In the United States, child labor is very common in agricultural work, but also in other industries.

Facts about Child Labor in the US

  • An average of 113 youth under age 20 die annually from farm-related injuries. 16-19 year olds suffer the highest percentage of deaths: 34%.
  • An estimated 3,400 children and adolescents were injured performing farm work in 2009
  • In 2009, 359 workers under age 24 died from work-related injuries. 27 of these were under 8 years old.
  • In 2007, workers under age 24 were two times more likely to need emergency-room care for occupational injuries than were workers over age 25.

(Information gathered from the Department of Health & Human Services’ “Labor Trafficking Fact Sheet.”)

Forced Labor in the United States

Forced Labor is far more common in the United States than many Americans know. Often, this involves importing workers from other countries, and then subjecting them to labor for little or no pay, using the threat of injury or other punishments. People are trafficked to and within the United States to forced labor in many industries, especially the agricultural and manufacturing industries. Victims of forced labor in the US are often subjected to long workdays with little or no time for breaks.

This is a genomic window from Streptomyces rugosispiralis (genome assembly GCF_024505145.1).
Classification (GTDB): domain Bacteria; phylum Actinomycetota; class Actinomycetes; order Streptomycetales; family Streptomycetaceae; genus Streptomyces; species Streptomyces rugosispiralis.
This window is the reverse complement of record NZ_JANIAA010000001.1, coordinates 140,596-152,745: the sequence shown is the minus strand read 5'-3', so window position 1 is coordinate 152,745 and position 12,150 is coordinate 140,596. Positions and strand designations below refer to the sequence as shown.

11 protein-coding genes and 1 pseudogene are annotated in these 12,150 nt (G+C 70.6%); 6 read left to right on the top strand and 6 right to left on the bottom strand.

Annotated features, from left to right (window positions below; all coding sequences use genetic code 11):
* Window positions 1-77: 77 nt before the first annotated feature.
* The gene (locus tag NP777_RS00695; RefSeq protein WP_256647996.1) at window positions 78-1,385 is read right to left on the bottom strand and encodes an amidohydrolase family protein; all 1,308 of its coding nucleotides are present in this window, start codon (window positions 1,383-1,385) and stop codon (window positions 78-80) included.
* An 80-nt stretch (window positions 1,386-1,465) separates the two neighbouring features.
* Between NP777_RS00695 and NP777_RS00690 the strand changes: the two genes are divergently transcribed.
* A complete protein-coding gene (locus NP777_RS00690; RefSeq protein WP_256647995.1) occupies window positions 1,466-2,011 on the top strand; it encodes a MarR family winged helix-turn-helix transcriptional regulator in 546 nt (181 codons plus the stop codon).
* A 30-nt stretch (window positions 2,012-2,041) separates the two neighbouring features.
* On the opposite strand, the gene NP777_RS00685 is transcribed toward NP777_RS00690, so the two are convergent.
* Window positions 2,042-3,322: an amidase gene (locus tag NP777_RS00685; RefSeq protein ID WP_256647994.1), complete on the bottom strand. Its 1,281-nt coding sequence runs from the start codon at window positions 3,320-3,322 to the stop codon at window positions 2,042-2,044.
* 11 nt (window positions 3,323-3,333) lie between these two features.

In the US, forced labor is common in the following industries:

  • Agriculture & Farms
  • Domestic Work
  • Hostess & Strip Clubs
  • Restaurants & Food Service
  • Factories
  • Peddling & Begging Rings
  • Hospitality Industry

Child Labor in the United States

In the United States, child labor is very common in agricultural work, but also in other industries.

Facts about Child Labor in the US

  • An average of 113 youth under age 20 die annually from farm-related injuries. 16-19 year olds suffer the highest percentage of deaths: 34%.
  • An estimated 3,400 children and adolescents were injured performing farm work in 2009
  • In 2009, 359 workers under age 24 died from work-related injuries. 27 of these were under 8 years old.
  • In 2007, workers under age 24 were two times more likely to need emergency-room care for occupational injuries than were workers over age 25.